A Balancing Act: 4 Ways the 80/20 Rule Applies to Marketing
The 80/20 marketing rule is based on a century-old economic principle that, despite drastic economic and technological changes over the past century, continues to be effectively leveraged by businesses of all sizes and industries. Conceived in 1906 by famed Italian economist Vilgredo Pareto, the Pareto principle observed that about 80% of Italy’s wealth belonged to 20% of the population.
Economists and mathematicians expanded on this notion, realizing that the majority of the results in almost any situation result from a small number of causes – or what became known as the “vital few”.
Below is a look at ways that Pareto's Principle has been applied to business over the past 100 years:
- 20% of employees are responsible for 80% of a company’s output
- 20% of an individual’s time is responsible for 80% of their output
- 20% of customers generate 80% of a company’s revenue
- 20% of a services features draw in 80% of the service’s clients
There are several ways to apply the 80/20 rule to your marketing strategy. Here's are four examples that we encounter on a regular basis.
Creation vs. Promotion: 20% of time spend on an initiative should be spent on creation, while the other 80% should be spent on promoting it.
The bottom line is that regardless of the quality of your marketing campaign, it will not be a success if no one knows it exists. We see a lot of marketers abandon marketing initiatives that aren’t met with an immediate, wild success. Before declaring a marketing endeavor a bust, things like audience reach, platforms used, media used, demographics, target needs, time of year, and other factors should be considered and revisions made. Promotion gives your marketing momentum.
Target Engagement: 20% of content created accounts for 80% of target audience engagement.
When it comes to marketing, not all initiatives break company records for highest ROI, not every social media post will have the highest engagement and not every article will resonate with your audience. It's inevitable that some ventures will prove more successful than the others. Take the opportunity to learn from audience response and engagement and create more of the type of information and content your target market responds to.
Social Media Posting: 80% of social media posts should educate, 20% should be about your brand.
Believe it or not, 80% of your social media posts should be educational and not focus on selling your products and services, while the remaining 20% should combine information about your company, brand, culture, etc. Something that we’re always trying to stress to marketing DIYers is the importance of education in marketing. As someone who is ultimately looking to sell their MSP’s services, there is an inclination to tell your audience about some of the great features of those services. After all, you just educated them on those features, right? Not really.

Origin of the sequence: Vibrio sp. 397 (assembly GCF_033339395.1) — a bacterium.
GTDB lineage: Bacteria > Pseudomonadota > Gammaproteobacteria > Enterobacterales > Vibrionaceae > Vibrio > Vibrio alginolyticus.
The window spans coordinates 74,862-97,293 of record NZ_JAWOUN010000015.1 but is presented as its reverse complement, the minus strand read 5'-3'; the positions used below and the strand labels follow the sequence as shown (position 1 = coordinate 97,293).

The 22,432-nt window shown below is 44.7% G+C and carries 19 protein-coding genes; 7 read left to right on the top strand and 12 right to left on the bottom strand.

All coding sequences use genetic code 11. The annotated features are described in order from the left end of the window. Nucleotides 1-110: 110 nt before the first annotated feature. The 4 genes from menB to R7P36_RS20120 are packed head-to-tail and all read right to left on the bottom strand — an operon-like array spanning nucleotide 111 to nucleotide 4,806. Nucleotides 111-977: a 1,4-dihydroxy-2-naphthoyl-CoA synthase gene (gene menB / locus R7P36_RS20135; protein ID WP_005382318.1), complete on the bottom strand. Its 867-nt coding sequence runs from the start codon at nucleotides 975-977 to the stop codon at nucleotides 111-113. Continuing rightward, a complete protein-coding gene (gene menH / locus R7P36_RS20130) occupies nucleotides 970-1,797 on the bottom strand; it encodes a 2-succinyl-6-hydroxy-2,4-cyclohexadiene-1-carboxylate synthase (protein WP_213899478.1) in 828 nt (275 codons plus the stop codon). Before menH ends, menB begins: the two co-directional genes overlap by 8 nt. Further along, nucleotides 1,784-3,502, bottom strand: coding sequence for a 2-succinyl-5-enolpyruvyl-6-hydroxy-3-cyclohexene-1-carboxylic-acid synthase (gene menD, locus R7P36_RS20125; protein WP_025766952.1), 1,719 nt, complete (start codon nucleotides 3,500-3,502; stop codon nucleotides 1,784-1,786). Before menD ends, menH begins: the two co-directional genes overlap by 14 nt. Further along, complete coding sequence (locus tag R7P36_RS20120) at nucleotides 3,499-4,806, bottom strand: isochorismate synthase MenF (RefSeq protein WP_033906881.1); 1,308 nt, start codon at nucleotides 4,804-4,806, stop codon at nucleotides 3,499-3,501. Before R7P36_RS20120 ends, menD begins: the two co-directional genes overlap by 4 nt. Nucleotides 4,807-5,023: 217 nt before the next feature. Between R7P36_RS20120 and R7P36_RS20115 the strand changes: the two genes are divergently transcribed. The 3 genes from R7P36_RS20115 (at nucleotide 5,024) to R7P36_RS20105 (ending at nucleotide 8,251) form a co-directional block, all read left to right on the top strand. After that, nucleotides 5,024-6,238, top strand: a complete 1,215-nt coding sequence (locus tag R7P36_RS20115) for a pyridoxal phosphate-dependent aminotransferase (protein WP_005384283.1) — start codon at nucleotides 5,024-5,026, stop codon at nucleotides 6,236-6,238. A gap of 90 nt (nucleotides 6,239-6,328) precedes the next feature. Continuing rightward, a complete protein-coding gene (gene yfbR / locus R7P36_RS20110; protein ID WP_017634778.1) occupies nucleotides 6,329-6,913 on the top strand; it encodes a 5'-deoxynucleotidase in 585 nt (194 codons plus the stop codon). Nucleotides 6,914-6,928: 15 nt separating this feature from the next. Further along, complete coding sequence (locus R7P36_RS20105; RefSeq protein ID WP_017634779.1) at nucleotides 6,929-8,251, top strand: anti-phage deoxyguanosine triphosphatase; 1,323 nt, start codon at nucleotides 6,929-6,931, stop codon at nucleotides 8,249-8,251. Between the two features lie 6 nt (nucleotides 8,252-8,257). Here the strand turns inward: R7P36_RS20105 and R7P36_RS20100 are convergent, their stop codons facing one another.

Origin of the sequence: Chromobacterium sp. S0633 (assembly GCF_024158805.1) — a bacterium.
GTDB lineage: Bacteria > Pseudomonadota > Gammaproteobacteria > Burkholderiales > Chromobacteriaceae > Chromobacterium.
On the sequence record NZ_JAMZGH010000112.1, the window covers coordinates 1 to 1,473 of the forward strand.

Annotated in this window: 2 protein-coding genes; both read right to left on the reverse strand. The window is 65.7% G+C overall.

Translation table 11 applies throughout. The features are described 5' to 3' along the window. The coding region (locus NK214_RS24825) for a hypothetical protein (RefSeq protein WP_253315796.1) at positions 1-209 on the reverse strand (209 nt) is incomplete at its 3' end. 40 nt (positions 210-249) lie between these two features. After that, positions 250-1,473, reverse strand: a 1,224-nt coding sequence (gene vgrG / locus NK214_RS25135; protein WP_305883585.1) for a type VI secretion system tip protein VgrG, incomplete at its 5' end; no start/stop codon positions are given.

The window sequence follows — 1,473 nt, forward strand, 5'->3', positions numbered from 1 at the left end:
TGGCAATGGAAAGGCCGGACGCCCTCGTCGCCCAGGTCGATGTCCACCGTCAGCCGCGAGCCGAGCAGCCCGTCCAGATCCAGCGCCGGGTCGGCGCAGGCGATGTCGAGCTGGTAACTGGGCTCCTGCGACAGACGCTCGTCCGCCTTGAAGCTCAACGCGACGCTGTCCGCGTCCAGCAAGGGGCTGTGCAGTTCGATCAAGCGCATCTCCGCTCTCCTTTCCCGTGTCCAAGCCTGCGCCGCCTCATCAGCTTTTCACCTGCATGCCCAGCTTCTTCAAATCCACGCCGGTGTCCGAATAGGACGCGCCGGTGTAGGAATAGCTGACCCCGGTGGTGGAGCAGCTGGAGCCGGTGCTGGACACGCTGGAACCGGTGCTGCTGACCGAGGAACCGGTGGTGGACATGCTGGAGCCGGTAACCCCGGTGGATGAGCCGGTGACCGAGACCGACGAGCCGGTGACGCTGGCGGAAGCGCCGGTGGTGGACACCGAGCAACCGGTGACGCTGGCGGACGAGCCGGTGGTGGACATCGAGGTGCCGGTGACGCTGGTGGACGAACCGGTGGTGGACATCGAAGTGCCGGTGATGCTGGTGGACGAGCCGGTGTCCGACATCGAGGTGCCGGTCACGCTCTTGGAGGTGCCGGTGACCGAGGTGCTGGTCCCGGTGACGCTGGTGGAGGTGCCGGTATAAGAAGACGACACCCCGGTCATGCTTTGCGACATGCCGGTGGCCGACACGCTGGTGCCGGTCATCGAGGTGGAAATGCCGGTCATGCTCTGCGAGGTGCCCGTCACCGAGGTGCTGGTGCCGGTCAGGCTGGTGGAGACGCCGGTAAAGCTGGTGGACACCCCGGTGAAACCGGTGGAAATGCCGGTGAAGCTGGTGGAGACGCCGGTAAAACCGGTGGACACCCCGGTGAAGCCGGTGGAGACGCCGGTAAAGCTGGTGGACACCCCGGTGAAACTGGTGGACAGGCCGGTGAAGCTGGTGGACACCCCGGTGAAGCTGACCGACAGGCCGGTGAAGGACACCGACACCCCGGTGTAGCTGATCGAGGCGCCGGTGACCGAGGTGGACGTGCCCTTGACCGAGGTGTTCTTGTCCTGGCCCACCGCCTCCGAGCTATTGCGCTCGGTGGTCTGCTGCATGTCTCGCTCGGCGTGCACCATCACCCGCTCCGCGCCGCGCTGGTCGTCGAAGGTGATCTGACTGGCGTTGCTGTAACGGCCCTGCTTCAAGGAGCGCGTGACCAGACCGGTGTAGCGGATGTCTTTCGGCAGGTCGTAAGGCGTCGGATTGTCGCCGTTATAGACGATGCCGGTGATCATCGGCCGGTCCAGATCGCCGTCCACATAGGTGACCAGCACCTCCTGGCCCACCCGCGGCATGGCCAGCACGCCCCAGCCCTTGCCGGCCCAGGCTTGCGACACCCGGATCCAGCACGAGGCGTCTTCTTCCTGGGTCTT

So, how do you know what is educational? One way to look at this is that 80% of your social media should be about acknowledging a problem or challenge that your target audience faces that you can help them overcome, preferably saving them time and money in the long run. Instead of talking about your 24 hour remote monitoring service, talk about how many SMBs don’t keep the normal in-store 9 to 5 hours. Allowing access to their network from home offices is convenient but it is also risky. Then, what can be done to alleviate those risks.
Loyalty and Referrals: 80% of your revenue comes from 20% of your clients.
While that business strategy can have a lot of implications for many aspects of your MSP from sales to service development, marketing should definitely have a strategy in place to keep that top 20% feeling well-appreciated. Ideally, they’ll feel so pleased with your service that they’ll want to share the names and contact information of their peers who could benefit from the same type of mutually beneficial relationship that they maintain with your MSP. Of course, you should strive to make 100% of your customers satisfied, but there is nothing wrong with trying to build relationships that will drive your annual revenue. That’s what business is about.
While, it’s one of the many marketing principles that can help shape your marketing strategy, it’s important to keep in mind that the 80% to 20% Ratio is NOT Absolute. As with any marketing principle, or for that matter - any life principle, there is no magic formula for success.
In fact, most business strategists now acknowledge that the value of Pareto’s principle is that not all things are equal. Some employees are going to go above and beyond, producing more than other members. A single amazing feature will draw in the majority of clients. Does that mean you should eliminate the less popular features of your product? Or fire less productive employees? Not necessarily. Even the highest performers and most desired capabilities are all part of a larger picture - and that picture makes up your business.
Measuring success and recognizing value plays an important rule when applying the 80/20 to any part of your business strategy. For marketers, 80/20 rule is about raising the bar, constantly striving to use metrics and KPIs to help determine what is working, what is necessary, and how you can take strides to improve your marketing as a whole.
Would you like to learn more about putting Pareto’s principle of 80/20 to work for you? Contact us today.